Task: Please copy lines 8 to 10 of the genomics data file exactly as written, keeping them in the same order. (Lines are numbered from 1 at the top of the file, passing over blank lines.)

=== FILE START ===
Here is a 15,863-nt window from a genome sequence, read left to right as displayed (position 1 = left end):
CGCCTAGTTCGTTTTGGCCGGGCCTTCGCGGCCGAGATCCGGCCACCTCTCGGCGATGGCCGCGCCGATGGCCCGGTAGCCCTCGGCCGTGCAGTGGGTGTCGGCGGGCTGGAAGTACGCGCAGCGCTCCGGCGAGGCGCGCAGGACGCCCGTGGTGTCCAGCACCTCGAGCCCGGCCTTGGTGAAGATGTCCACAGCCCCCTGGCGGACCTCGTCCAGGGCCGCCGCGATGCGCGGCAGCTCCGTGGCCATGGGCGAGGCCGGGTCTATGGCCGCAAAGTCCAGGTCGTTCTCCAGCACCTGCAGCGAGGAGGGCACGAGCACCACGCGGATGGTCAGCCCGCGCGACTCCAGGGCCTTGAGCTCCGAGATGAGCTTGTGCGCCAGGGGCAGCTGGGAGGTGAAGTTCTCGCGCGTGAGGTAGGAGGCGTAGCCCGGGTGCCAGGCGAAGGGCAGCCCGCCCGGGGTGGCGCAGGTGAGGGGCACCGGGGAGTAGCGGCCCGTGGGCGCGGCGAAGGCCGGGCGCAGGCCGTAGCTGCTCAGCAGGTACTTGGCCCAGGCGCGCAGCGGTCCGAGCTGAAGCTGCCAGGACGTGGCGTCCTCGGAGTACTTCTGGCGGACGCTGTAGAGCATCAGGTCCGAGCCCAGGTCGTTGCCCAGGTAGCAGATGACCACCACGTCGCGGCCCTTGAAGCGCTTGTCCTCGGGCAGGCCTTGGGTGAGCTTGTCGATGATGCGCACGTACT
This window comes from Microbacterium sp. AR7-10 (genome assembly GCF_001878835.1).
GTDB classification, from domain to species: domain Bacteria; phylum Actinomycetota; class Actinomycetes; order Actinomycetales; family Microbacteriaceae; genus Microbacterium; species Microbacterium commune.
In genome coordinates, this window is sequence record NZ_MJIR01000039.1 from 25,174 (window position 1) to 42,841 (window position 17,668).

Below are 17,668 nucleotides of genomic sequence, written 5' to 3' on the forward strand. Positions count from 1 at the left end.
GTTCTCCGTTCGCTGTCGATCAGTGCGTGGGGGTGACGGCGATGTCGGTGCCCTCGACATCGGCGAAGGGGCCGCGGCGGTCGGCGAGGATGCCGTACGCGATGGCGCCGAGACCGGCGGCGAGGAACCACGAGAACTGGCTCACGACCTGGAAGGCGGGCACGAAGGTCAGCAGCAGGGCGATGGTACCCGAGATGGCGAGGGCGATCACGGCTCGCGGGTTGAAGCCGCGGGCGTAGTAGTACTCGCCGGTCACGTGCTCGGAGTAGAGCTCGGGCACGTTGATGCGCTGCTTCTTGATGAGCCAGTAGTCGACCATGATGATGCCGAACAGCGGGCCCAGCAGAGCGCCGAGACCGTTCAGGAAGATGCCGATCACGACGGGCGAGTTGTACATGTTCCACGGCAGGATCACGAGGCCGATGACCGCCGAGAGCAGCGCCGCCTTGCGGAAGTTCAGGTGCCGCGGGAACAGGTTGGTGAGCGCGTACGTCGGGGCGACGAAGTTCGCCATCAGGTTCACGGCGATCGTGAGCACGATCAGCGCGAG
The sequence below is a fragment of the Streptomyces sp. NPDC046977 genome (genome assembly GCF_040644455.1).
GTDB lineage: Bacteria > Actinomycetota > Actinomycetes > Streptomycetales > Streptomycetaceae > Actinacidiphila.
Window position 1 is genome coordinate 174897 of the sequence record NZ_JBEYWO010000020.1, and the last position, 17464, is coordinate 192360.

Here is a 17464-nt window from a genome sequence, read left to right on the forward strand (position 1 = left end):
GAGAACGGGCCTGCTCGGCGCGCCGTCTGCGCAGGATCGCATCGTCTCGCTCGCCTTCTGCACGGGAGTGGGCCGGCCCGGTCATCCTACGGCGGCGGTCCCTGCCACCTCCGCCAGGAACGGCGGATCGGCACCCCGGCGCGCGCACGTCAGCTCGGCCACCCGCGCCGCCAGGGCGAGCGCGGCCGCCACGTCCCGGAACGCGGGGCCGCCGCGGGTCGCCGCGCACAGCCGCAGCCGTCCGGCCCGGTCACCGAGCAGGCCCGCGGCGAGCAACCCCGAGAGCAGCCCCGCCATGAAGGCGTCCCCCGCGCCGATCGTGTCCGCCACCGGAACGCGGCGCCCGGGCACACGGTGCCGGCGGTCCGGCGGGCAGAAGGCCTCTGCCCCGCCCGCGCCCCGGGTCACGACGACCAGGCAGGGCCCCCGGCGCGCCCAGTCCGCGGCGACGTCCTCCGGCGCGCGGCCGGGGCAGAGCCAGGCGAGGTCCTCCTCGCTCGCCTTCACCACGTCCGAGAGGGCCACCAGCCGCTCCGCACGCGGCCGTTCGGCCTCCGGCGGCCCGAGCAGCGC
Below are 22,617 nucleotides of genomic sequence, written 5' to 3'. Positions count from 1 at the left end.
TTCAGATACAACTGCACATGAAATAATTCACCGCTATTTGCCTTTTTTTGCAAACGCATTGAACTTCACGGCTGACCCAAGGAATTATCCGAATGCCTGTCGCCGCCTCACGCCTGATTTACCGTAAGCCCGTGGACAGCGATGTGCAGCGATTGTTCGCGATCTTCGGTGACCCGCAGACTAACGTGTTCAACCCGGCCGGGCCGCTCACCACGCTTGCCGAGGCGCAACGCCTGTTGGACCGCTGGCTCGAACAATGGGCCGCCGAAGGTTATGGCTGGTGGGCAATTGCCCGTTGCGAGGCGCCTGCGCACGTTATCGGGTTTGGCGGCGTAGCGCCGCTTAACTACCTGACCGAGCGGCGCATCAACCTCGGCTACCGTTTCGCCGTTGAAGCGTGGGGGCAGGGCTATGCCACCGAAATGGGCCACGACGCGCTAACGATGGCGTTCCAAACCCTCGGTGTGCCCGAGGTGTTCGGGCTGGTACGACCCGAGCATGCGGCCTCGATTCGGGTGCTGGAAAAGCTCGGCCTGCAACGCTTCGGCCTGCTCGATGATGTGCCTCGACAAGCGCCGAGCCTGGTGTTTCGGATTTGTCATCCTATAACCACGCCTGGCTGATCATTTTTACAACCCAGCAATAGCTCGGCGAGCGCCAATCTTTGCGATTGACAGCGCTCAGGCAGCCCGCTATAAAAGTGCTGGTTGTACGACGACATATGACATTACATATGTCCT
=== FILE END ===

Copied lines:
The sequence below is a fragment of the Streptomyces sp. NPDC046977 genome (genome assembly GCF_040644455.1).
GTDB lineage: Bacteria > Actinomycetota > Actinomycetes > Streptomycetales > Streptomycetaceae > Actinacidiphila.
Window position 1 is genome coordinate 174897 of the sequence record NZ_JBEYWO010000020.1, and the last position, 17464, is coordinate 192360.